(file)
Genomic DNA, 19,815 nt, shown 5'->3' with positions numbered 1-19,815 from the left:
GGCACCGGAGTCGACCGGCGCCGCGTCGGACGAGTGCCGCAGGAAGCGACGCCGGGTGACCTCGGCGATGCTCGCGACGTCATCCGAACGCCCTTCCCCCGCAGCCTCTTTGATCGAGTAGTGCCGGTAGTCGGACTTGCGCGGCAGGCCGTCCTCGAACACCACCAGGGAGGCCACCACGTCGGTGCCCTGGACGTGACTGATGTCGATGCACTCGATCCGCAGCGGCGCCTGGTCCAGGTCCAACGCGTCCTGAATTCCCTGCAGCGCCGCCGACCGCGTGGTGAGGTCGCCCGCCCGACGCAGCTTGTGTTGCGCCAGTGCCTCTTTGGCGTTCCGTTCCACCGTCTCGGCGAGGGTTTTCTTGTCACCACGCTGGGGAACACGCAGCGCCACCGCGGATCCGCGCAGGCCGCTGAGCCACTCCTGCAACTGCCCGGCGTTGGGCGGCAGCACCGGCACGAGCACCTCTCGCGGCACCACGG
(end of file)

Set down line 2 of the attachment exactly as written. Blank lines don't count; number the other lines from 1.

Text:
GGCACCGGAGTCGACCGGCGCCGCGTCGGACGAGTGCCGCAGGAAGCGACGCCGGGTGACCTCGGCGATGCTCGCGACGTCATCCGAACGCCCTTCCCCCGCAGCCTCTTTGATCGAGTAGTGCCGGTAGTCGGACTTGCGCGGCAGGCCGTCCTCGAACACCACCAGGGAGGCCACCACGTCGGTGCCCTGGACGTGACTGATGTCGATGCACTCGATCCGCAGCGGCGCCTGGTCCAGGTCCAACGCGTCCTGAATTCCCTGCAGCGCCGCCGACCGCGTGGTGAGGTCGCCCGCCCGACGCAGCTTGTGTTGCGCCAGTGCCTCTTTGGCGTTCCGTTCCACCGTCTCGGCGAGGGTTTTCTTGTCACCACGCTGGGGAACACGCAGCGCCACCGCGGATCCGCGCAGGCCGCTGAGCCACTCCTGCAACTGCCCGGCGTTGGGCGGCAGCACCGGCACGAGCACCTCTCGCGGCACCACGG